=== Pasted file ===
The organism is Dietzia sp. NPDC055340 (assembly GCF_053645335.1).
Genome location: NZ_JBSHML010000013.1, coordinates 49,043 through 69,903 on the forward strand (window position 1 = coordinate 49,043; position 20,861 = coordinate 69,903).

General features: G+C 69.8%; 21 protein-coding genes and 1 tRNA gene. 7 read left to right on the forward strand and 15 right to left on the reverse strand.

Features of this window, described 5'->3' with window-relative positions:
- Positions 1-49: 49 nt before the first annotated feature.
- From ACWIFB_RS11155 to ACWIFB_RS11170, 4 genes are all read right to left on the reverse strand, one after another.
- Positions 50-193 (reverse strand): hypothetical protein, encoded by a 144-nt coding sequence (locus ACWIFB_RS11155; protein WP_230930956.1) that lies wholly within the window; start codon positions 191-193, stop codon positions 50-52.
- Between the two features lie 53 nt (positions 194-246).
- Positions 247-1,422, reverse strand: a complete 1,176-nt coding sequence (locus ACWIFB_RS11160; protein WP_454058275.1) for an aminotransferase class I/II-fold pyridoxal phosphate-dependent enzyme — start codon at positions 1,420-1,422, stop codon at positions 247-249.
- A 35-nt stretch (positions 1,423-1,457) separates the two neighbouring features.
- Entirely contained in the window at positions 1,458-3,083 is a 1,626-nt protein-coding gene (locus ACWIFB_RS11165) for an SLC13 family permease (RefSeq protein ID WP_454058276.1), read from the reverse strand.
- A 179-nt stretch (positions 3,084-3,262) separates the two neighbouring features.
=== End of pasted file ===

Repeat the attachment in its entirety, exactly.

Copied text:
The organism is Dietzia sp. NPDC055340 (assembly GCF_053645335.1).
Genome location: NZ_JBSHML010000013.1, coordinates 49,043 through 69,903 on the forward strand (window position 1 = coordinate 49,043; position 20,861 = coordinate 69,903).

General features: G+C 69.8%; 21 protein-coding genes and 1 tRNA gene. 7 read left to right on the forward strand and 15 right to left on the reverse strand.

Features of this window, described 5'->3' with window-relative positions:
- Positions 1-49: 49 nt before the first annotated feature.
- From ACWIFB_RS11155 to ACWIFB_RS11170, 4 genes are all read right to left on the reverse strand, one after another.
- Positions 50-193 (reverse strand): hypothetical protein, encoded by a 144-nt coding sequence (locus ACWIFB_RS11155; protein WP_230930956.1) that lies wholly within the window; start codon positions 191-193, stop codon positions 50-52.
- Between the two features lie 53 nt (positions 194-246).
- Positions 247-1,422, reverse strand: a complete 1,176-nt coding sequence (locus ACWIFB_RS11160; protein WP_454058275.1) for an aminotransferase class I/II-fold pyridoxal phosphate-dependent enzyme — start codon at positions 1,420-1,422, stop codon at positions 247-249.
- A 35-nt stretch (positions 1,423-1,457) separates the two neighbouring features.
- Entirely contained in the window at positions 1,458-3,083 is a 1,626-nt protein-coding gene (locus ACWIFB_RS11165) for an SLC13 family permease (RefSeq protein ID WP_454058276.1), read from the reverse strand.
- A 179-nt stretch (positions 3,084-3,262) separates the two neighbouring features.